Jin An added: “At the start, we were just trying to combine these three things together. We didn’t know what the final product would be so we were really lost. But after talking to each other, our horizons were broadened. Different creatives think differently and we are all capable of different things.

“It may not have previously occurred to us that this would be possible but after working as a team, we realised how collaboration can make things happen.”

In fact, this collaborative effort extends beyond the team, to other individuals such as people in the community.

When asked to recount some interesting behind-the-scenes stories, Elisa excitedly brought up how the people they met while shooting were really friendly and open to being filmed – a huge surprise for her as she always thought of Singaporeans as sceptical and camera-shy.

One such instance was when they were shooting at Queenstown Stadium, and they asked the footballers from Edge Of The Box who were training there, if they’d like to appear in the video.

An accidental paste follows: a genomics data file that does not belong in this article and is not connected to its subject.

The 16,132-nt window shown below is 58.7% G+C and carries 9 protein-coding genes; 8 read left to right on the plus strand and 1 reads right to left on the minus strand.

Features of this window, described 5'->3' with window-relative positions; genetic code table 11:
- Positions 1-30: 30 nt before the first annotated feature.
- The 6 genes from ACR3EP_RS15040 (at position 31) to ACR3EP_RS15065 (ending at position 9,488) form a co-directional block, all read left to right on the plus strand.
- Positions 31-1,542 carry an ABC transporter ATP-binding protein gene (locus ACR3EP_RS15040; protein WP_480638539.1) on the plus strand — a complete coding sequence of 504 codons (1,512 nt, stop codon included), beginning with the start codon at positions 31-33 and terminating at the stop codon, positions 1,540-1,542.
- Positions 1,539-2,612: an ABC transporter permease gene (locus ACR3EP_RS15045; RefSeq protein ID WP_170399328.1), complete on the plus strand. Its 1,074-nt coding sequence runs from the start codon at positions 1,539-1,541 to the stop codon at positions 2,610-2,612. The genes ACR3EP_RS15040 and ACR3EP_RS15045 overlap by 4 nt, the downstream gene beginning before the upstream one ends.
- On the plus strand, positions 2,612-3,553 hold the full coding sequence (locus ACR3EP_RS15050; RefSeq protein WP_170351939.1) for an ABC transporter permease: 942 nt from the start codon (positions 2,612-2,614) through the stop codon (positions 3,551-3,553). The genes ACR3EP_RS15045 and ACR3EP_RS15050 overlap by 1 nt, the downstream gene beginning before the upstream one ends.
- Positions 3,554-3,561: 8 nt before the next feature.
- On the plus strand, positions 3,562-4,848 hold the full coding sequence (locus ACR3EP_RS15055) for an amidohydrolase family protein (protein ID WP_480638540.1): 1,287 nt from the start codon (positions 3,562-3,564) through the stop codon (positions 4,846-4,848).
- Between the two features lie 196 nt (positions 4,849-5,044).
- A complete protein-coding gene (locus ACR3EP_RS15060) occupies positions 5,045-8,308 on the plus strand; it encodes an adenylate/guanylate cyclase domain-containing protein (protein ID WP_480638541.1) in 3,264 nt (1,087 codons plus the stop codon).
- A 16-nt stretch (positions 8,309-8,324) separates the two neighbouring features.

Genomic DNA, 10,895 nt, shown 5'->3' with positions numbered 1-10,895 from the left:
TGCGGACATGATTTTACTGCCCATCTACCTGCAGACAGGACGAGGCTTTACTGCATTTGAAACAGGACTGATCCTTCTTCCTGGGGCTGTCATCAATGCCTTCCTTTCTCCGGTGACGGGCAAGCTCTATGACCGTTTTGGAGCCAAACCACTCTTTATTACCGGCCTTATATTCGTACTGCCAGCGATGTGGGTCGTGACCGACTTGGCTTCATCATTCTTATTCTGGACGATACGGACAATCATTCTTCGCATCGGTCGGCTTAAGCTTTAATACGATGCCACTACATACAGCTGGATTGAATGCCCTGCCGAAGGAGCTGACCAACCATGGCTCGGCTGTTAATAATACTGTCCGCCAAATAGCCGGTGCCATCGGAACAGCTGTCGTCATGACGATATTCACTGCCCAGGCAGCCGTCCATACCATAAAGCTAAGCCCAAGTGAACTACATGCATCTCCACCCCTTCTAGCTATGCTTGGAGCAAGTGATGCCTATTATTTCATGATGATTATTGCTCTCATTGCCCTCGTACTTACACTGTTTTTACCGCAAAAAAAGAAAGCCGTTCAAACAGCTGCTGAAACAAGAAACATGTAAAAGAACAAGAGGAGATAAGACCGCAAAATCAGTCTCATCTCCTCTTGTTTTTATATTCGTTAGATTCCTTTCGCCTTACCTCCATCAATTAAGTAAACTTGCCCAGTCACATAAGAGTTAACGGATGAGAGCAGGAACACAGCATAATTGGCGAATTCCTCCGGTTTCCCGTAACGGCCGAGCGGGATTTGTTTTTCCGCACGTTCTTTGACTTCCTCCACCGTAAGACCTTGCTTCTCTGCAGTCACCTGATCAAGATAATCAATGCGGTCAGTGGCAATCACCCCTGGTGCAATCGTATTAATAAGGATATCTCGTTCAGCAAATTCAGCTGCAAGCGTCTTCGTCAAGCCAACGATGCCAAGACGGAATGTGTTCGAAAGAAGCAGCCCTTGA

“When they asked us what they needed to do, we just told them to run and continue with their drills. And they really did it.

“It was quite funny. They just spontaneously agreed. They even purposely took off their shirts.”

As a matter of fact, this spontaneity appears throughout their videos.

Unlike most production shoots, the Wallflowers team had little to no control over the things they would capture at the various locations. At most, they planned the route to take and the iconic landmarks to film. 

The people they met on the shoot were completely unplanned. 

“Just going there and experiencing what the place is, and then deciding what you want to document, is actually much more efficient.

“It’s also in line with our motto of paying attention to the present.”

Another heartwarming moment was when they visited Tiong Bahru and ran into an old man with his dog. He enthusiastically shared with them how cute and smart his dog is.